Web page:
• Offered by School of Archaeology and Anthropology
  • ANU College ANU College of Arts and Social Sciences
  • Classification Advanced
  • Course subject Culture, Health and Medicine
  • Academic career PGRD
  • Course convener
    • Dr Trang Ta
  • Mode of delivery In Person
  • Offered in Second Semester 2014
    See Future Offerings

Food is essential and meaningful. Attention to the production, availability, and consumption of food has been heightened along with research into effects of climate change, the global incidents of the adulteration of food causing death and injury, growing rates of obesity and poor nutrition leading to chronic disease, rising food prices due to energy costs that threaten food security in impoverished communities, and the controversial development of genetically modified foods. Food has become a source of anxiety and conflict. While stories of contaminated foods fuel social anxieties over the vulnerability of the food supply, the increasing number of food riots in the developing world indicates a gross imbalance in a distribution system that creates fatal deprivation and wasteful abundance. In this interdisciplinary course we will examine agricultural production, the science of food, the global supply chain of food commodities, food safety and food-borne pathogens, malnutrition, diet and nutrition regimes, and the politics around food justice movements. Food is entangled in historical, political, economic, social, and ethical systems that serve to shape our identities, our communities, and our ideological beliefs. Through the lens of food, we will examine how the future of human health is intimately tied to the future of how and what we will eat.

Learning Outcomes

Upon successful completion, students will have the knowledge and skills to:

Upon successful completion of this course, students will be able to:
  1. Analyse the modern food system and its devastating consequences to human health and the environment
  2. Develop writing skills through critically reading and reflecting on the theoretical literature.
  3. Work collaboratively to produce original research that contributes to public scholarship on the topic. Gain awareness of local and global organizations involved with food production and food justice movements.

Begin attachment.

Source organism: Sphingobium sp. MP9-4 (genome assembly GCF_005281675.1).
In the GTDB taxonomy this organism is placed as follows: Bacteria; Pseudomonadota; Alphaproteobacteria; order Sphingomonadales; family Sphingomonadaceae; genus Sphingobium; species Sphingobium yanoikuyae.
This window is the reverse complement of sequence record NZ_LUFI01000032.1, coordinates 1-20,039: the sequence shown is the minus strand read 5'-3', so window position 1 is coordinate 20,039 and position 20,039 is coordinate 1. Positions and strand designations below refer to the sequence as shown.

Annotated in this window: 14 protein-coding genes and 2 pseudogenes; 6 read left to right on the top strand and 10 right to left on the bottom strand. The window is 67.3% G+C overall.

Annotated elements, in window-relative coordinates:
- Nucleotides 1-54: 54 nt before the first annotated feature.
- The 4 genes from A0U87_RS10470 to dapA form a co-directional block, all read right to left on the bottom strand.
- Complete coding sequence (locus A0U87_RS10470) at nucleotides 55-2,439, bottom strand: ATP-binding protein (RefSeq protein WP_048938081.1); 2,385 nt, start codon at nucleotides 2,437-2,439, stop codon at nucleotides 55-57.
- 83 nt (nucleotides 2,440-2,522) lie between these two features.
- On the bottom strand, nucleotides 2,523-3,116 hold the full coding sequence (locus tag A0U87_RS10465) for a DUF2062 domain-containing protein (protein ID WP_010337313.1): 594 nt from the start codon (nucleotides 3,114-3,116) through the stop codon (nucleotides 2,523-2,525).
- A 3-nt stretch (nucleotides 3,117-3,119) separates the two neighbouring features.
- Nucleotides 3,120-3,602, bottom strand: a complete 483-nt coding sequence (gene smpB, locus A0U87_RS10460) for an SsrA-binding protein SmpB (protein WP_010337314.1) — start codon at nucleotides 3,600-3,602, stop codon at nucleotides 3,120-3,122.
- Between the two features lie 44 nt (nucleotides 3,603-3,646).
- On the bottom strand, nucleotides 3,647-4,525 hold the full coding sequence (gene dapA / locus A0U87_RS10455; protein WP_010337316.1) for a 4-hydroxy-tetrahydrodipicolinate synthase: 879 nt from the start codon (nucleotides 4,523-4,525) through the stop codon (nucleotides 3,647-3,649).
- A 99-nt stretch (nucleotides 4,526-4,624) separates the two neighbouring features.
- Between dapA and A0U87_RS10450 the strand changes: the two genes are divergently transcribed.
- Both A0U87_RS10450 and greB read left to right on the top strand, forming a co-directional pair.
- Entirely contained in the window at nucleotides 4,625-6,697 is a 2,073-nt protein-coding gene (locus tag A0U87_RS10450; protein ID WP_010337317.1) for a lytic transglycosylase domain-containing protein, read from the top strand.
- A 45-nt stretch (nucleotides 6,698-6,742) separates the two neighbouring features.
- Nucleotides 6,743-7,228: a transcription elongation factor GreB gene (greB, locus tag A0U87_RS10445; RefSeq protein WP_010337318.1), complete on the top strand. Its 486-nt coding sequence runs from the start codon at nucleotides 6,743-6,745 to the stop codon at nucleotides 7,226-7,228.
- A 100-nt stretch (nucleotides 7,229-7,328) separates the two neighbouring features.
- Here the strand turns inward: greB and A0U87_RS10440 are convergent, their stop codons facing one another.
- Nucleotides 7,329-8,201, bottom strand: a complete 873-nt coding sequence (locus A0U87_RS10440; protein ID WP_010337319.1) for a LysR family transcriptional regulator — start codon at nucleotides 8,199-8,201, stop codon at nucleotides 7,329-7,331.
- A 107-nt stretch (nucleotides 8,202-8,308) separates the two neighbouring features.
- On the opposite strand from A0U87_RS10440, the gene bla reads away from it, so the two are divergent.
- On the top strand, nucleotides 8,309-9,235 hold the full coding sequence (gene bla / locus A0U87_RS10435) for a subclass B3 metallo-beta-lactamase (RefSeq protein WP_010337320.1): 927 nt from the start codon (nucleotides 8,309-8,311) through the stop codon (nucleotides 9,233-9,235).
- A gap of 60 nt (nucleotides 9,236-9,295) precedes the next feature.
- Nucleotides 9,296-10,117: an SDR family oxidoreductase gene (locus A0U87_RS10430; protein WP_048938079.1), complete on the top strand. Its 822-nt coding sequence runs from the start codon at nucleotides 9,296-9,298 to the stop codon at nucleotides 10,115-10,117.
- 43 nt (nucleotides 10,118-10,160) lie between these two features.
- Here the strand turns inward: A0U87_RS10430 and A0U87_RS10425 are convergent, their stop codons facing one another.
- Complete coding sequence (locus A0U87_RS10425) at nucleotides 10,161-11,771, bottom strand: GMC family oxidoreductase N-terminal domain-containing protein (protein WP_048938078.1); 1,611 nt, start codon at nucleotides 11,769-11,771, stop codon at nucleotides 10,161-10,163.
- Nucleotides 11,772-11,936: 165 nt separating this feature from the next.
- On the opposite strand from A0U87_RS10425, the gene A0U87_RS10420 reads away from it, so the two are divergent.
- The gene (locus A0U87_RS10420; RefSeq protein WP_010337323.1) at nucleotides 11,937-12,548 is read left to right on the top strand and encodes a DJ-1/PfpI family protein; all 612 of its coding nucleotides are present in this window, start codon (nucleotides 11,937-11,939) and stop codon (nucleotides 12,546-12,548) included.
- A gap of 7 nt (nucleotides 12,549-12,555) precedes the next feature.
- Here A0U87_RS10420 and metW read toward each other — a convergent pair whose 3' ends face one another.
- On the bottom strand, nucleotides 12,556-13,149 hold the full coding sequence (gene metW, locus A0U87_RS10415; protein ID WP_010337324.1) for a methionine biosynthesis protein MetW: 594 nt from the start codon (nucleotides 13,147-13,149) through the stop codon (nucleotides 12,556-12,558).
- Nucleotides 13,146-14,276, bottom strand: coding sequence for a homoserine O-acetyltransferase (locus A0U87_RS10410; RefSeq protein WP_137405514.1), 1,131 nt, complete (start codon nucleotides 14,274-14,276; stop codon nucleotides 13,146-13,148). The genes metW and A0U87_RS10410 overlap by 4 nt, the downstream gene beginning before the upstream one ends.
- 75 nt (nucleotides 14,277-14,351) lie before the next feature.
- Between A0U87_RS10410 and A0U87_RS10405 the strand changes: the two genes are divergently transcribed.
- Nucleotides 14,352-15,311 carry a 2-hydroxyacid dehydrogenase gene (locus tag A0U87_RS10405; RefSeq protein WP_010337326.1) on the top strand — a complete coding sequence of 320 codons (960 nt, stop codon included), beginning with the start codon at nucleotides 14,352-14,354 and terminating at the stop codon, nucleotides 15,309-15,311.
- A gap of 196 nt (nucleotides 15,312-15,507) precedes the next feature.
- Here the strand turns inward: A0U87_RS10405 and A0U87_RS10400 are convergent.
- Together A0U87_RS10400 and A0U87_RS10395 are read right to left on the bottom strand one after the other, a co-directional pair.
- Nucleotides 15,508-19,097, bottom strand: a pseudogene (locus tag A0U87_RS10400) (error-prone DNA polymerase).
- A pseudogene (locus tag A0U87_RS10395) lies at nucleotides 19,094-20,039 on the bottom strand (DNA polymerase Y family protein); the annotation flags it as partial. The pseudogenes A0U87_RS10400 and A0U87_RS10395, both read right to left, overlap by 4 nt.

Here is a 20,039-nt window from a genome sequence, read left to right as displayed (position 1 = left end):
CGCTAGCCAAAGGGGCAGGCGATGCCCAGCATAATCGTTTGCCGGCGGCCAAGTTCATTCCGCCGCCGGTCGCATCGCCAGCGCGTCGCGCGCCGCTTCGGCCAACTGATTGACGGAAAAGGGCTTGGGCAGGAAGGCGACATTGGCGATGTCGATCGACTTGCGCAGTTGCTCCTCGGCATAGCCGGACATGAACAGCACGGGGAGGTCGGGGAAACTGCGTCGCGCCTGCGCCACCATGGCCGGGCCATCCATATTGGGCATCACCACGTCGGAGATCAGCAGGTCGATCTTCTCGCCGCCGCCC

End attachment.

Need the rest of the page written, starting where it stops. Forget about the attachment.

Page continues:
4. Actively participate in the debate to find solutions to food related problems.

Indicative Assessment

  1. Seminar Participation 10% [LO 1,4,5]
  2. Letter to the Editor 10% [LO 1,2,4,5]
  3. Presentation and Leading of Discussion 10% [LO 1,2,4,5]
  4. Online Discussion Board Postings 20% [LO 1,2,5]
  5. Group Project 50% (each student will be assessed based on a collective assessment and an individual assessment to measure individual contribution to the group project) [LO 3]

The ANU uses Turnitin to enhance student citation and referencing techniques, and to assess assignment submissions as a component of the University's approach to managing Academic Integrity. While the use of Turnitin is not mandatory, the ANU highly recommends Turnitin is used by both teaching staff and students. For additional information regarding Turnitin please visit the ANU Online website.


The workload will include three contact hours per week and seven hours of independent reading, research, writing, and preparation for seminar.

Prescribed Texts

Updated reading material will be provided each year on the course wattle site.


Tuition fees are for the academic year indicated at the top of the page.  

If you are a domestic graduate coursework or international student you will be required to pay tuition fees. Students continuing in their current program of study will have their tuition fees indexed annually from the year in which you commenced your program. Further information for domestic and international students about tuition and other fees can be found at Fees.

Student Contribution Band:
Unit value:
6 units

If you are an undergraduate student and have been offered a Commonwealth supported place, your fees are set by the Australian Government for each course. At ANU 1 EFTSL is 48 units (normally 8 x 6-unit courses). You can find your student contribution amount for each course at Fees.  Where there is a unit range displayed for this course, not all unit options below may be available.

6.00 0.12500
Domestic fee paying students
Year Fee
1994-2003 $1542
2004 $1926
2005 $2286
2006 $2286
2007 $2286
2008 $2286
2009 $2286
2010 $2358
2011 $2424
2012 $2472
2013 $2472
2014 $2484
International fee paying students
Year Fee
1994-2003 $3618
2004 $3618
2005 $3618
2006 $3618
2007 $3618
2008 $3618
2009 $3618
2010 $3750
2011 $3756
2012 $3756
2013 $3756
2014 $3762
Note: Please note that fee information is for current year only.

Offerings, Dates and Class Summary Links

The list of offerings for future years is indicative only.
Class summaries, if available, can be accessed by clicking on the View link for the relevant class number.

Second Semester

Class number Class start date Last day to enrol Census date Class end date Mode Of Delivery Class Summary
9230 21 Jul 2014 08 Aug 2014 31 Aug 2014 30 Oct 2014 In Person N/A

Responsible Officer: Registrar, Student Administration / Page Contact: Website Administrator / Frequently Asked Questions